European Journal of Clinical Pharmacology

, Volume 74, Issue 11, pp 1417–1426 | Cite as

Effects of CYP2C19 and CYP3A5 genetic polymorphisms on the pharmacokinetics of cilostazol and its active metabolites

  • Hye-In Lee
  • Ji-Young Byeon
  • Young-Hoon Kim
  • Choong-Min Lee
  • Chang-Ik Choi
  • Choon-Gon Jang
  • Jung-Woo BaeEmail author
  • Yun Jeong LeeEmail author
  • Seok-Yong LeeEmail author



CYP3A4, CYP2C19, and CYP3A5 are primarily involved in the metabolism of cilostazol. We investigated the effects of CYP2C19 and CYP3A5 genetic polymorphisms on the pharmacokinetics of cilostazol and its two active metabolites.


Thirty-three healthy Korean volunteers were administered a single 100-mg oral dose of cilostazol. The concentrations of cilostazol and its active metabolites (OPC-13015 and OPC-13213) in the plasma were determined by HPLC-MS/MS.


Although the pharmacokinetic parameters for cilostazol were similar in different CYP2C19 and CYP3A5 genotypes, CYP2C19PM subjects showed significantly higher AUC0-∞ for OPC-13015 and lower for OPC-13213 compared to those in CYP2C19EM subjects (P < 0.01 and P < 0.001, respectively). Pharmacokinetic differences in OPC-13015 between CYP3A5 non-expressors and expressors were significant only within CYP2C19PM subjects. The amount of cilostazol potency-adjusted total active moiety was the greatest in subjects with CYP2C19PM-CYP3A5 non-expressor genotype.


These results suggest that CYP2C19 and CYP3A5 genetic polymorphisms affect the plasma exposure of cilostazol total active moiety. CYP2C19 plays a crucial role in the biotransformation of cilostazol.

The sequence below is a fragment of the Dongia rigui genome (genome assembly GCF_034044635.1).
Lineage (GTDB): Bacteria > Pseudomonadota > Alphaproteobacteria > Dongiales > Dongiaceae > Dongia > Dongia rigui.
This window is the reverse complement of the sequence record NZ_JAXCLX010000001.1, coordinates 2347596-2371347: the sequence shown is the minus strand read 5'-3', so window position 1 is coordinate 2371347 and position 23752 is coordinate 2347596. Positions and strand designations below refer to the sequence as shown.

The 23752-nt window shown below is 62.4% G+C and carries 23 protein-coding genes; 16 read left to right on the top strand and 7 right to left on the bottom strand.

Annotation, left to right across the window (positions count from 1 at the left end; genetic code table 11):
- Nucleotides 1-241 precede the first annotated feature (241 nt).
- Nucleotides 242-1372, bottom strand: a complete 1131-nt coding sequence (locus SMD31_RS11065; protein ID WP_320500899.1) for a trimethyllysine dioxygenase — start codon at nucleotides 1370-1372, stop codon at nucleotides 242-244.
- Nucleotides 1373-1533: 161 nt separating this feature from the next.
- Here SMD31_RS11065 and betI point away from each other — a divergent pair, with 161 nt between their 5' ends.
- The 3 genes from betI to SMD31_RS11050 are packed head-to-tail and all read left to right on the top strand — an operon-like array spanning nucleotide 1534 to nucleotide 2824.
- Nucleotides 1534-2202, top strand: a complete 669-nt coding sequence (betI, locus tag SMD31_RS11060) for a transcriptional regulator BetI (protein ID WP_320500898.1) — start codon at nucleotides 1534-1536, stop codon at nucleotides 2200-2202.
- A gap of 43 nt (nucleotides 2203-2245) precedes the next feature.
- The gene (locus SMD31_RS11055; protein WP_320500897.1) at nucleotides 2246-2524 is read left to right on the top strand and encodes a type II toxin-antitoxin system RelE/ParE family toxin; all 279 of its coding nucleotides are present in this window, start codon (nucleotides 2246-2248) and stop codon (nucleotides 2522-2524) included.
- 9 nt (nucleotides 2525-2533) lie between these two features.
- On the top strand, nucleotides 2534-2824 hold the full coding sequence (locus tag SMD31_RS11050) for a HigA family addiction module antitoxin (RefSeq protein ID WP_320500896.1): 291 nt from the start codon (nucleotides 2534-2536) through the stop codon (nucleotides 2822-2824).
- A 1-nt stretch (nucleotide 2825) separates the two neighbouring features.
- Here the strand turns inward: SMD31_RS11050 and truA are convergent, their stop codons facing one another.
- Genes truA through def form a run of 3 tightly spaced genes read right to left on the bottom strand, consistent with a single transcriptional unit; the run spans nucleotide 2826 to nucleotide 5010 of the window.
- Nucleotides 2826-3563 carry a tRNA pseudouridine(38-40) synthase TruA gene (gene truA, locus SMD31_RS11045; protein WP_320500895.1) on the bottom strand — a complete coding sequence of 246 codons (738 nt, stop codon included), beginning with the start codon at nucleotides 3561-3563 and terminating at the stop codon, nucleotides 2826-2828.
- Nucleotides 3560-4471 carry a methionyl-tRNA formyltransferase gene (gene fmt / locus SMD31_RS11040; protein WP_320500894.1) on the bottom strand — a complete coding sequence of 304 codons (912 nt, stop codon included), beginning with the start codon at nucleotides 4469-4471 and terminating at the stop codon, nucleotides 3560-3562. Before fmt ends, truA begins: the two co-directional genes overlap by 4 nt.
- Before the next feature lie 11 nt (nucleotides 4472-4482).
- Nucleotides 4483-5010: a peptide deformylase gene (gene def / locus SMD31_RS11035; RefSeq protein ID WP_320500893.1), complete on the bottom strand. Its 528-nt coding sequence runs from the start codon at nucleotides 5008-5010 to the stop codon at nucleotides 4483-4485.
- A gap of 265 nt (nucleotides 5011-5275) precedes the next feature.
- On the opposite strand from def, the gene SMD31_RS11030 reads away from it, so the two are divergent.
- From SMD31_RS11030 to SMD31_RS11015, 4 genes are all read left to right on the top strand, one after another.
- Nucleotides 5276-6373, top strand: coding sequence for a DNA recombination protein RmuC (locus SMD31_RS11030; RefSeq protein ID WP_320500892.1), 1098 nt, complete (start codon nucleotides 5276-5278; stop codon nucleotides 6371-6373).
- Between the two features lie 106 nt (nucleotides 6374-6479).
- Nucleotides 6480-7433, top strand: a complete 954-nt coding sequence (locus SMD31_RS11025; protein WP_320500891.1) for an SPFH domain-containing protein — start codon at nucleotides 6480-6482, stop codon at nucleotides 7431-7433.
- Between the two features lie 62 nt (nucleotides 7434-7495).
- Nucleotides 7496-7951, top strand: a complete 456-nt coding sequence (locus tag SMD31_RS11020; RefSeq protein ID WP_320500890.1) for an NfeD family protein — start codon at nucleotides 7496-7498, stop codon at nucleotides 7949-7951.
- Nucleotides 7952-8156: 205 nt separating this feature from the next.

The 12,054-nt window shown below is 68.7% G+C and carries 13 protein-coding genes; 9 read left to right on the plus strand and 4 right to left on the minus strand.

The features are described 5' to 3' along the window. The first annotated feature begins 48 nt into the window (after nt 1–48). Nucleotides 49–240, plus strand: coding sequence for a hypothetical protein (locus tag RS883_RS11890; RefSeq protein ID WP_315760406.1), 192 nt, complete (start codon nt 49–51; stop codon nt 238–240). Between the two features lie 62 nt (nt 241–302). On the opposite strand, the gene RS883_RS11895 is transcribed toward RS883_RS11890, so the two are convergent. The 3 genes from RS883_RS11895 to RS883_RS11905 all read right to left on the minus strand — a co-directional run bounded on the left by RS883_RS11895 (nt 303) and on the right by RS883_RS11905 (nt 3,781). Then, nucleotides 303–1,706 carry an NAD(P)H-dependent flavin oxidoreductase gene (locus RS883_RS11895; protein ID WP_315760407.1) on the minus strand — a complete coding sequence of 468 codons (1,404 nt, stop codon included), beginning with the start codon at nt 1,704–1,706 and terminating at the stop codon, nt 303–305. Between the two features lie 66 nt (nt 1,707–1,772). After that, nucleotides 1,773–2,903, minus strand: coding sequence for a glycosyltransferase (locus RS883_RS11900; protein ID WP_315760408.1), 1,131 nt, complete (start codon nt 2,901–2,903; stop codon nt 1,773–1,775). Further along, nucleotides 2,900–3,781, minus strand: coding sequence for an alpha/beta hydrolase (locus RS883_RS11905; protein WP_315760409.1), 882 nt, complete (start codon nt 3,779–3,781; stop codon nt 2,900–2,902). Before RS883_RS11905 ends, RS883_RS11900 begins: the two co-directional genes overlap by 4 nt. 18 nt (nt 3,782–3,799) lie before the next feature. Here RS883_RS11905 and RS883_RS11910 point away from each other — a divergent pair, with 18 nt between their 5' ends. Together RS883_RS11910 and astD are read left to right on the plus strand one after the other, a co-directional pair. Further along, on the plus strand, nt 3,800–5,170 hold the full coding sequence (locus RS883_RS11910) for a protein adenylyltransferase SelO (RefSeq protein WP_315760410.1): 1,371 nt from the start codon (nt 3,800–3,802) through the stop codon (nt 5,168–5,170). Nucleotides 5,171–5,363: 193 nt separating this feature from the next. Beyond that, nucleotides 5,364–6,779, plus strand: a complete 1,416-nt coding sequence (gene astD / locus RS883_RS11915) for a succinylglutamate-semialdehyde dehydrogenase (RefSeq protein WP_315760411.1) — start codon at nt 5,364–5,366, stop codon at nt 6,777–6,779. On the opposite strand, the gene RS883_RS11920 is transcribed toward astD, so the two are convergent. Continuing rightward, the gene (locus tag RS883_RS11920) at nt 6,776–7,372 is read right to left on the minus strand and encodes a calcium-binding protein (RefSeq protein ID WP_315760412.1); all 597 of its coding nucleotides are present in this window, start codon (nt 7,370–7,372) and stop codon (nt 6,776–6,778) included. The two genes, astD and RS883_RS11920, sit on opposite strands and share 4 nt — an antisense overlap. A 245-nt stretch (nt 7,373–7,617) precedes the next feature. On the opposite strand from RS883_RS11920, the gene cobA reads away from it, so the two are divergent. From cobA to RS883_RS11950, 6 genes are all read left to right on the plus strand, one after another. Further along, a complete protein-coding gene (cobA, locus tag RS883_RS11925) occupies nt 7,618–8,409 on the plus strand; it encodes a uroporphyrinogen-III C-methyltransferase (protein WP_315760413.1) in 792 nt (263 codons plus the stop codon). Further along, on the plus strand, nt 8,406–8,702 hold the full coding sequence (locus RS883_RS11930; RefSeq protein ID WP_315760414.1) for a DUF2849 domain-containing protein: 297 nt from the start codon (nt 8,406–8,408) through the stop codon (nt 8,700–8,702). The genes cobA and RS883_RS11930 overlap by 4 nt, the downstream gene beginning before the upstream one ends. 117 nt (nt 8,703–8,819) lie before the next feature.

Cilostazol CYP2C19 CYP3A5 Genetic polymorphism Pharmacokinetics 


Funding information

This research was supported by the Basic Science Research Program through the National Research Foundation of Korea (NRF) funded by the Ministry of Science, ICT, and Future Planning (NRF-2016R1A2B4007381).

Compliance with ethical standards

All subjects provided verbal and written informed consent. This study was performed in accordance with the guidelines of the Declaration of Helsinki and was approved by the Institutional Ethics Committee of Sungkyunkwan University, Suwon, Korea.

Conflict of interest

The authors declare that they have no conflict of interest.

Supplementary material

228_2018_2522_MOESM1_ESM.pptx (5.6 mb)
ESM 1 (PPTX 5696 kb)


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Copyright information

© Springer-Verlag GmbH Germany, part of Springer Nature 2018

Authors and Affiliations

  1. 1.School of PharmacySungkyunkwan UniversitySuwonRepublic of Korea
  2. 2.College of PharmacyDongguk University-SeoulGoyangRepublic of Korea
  3. 3.College of PharmacyKeimyung UniversityDaeguRepublic of Korea
  4. 4.College of PharmacyDankook UniversityCheonanRepublic of Korea

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